Pocantico once served as one of the Rockefellers’ family estates. Stately, 45 minutes north of Manhattan, it speaks to the wealth of an earlier industrial era. The Rockefellers, of course, built their fortunes on oil, but their brethren, like the Hearsts and the Pulitzers built them on paper and ink. The kinship is palpable as we move into the era of digital publishing and renewable energy.
Indeed, renewing energy is a part of what will be happening at Pocantico next Monday and Tuesday. Spurred on by the foundations that are starting to pour money into them, a group of some 30 pixel-stained wretches will meet to plot a new course and a new network.
"Creating the Investigative News Network" is the objective, and the session's goals and participants are clearly laid out at watchdogsatpocantico. Pocantico only sleeps 30, and that determined the number of participants. Those participants range from top national and regional investigative organizations to city start-ups (Saint Louis Beacon, MinnPost, Voice of San Diego) to newspapers (Sacramento Bee) to public broadcasting (NPR, WNET) to phenomenon of the year, Huffington Post. Expect more players to join the action after the initial conference.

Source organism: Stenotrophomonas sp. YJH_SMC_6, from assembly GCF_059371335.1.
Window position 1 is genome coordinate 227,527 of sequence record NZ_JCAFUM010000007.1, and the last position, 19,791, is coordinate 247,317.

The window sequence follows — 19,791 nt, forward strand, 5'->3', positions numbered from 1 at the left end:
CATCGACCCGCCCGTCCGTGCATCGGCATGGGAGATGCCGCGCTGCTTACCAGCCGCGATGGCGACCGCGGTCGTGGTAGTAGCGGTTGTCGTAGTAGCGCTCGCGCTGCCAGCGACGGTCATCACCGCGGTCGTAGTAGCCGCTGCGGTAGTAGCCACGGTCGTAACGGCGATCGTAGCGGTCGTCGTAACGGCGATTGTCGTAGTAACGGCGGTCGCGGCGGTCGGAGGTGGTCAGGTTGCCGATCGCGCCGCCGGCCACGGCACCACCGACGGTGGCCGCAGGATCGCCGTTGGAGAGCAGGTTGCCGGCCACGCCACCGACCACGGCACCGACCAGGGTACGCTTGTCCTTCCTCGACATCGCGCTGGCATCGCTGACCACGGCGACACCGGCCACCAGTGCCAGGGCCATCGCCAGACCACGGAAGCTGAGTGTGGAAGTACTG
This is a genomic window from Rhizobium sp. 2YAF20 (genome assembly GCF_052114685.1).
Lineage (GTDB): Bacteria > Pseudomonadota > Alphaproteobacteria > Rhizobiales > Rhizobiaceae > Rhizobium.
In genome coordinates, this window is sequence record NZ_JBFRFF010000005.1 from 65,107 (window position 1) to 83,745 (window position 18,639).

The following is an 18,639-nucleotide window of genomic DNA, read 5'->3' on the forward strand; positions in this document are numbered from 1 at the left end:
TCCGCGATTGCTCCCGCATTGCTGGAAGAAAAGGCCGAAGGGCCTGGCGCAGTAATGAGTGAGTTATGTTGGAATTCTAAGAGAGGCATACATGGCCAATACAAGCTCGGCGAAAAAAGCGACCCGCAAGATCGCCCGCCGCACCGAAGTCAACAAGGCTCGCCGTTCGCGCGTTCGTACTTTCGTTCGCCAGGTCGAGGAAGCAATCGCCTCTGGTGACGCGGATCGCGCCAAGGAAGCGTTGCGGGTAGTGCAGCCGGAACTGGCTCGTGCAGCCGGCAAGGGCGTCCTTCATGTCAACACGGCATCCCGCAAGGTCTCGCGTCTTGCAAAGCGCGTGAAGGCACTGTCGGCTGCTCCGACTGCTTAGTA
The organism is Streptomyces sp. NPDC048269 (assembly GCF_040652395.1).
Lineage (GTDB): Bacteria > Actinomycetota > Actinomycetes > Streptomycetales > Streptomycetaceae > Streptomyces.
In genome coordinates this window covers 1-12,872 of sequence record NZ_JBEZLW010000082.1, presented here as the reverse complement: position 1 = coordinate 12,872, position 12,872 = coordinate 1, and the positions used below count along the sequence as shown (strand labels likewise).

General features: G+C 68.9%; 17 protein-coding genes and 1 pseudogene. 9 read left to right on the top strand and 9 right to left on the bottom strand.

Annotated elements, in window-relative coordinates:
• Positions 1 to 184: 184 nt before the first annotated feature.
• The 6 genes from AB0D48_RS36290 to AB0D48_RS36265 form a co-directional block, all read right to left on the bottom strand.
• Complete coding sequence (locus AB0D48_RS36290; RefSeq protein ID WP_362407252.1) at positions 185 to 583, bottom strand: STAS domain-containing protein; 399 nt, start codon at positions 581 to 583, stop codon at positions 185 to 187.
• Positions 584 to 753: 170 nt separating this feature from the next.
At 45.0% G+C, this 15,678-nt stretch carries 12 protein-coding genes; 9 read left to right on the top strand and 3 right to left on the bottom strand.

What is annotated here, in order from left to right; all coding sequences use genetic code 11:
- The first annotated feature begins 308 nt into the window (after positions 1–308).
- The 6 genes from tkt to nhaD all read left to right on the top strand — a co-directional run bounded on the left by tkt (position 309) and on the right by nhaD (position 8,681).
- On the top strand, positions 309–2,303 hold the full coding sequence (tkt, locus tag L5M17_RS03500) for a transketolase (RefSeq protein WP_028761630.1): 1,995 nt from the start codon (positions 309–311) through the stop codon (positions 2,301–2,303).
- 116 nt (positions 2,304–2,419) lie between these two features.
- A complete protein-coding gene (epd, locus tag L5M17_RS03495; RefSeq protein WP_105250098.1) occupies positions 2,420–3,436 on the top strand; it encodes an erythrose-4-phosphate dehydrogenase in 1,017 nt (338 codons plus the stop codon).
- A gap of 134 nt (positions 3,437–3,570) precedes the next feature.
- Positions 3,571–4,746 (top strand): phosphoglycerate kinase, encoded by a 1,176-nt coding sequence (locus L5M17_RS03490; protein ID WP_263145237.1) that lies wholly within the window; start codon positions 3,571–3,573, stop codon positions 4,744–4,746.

The conclave is unprecedented, and its goals ambitious. I could also say timely, but that is obvious. Enough people have been screaming "Press Emergency!" that some people with money have listened.
Earlier this month, the J-Lab, Jan Schaffer’s Knight Foundation-funded project computed how much money has flowed into journalism from foundations. The total was surprising: $128 million in grants have been awarded to at least 115 news projects in 17 states and the District of Columbia, from the beginning of 2005 through mid-2009. Its searchable database, which allows you to drill down into funders and grant recipients, is accessible.
A few high points from that survey give us the context for the Pocantico conference:
* Of the 115 projects getting funding, 102 of them went to organizations that have launched within the last four years.
* The largest share, $65 million, went to “investigative” projects. Of that amount, $56 million went to the “big 3'' investigative organizations, the Center for Investigative Reporting, the Center for Public Integrity and ProPublica, all of whom are key Pocantico players.
Two of the those three, the East Coast-based Center for Public Integrity and the West Coast-based Center for Investigative Report (CIR), did most of the organizing of the meeting.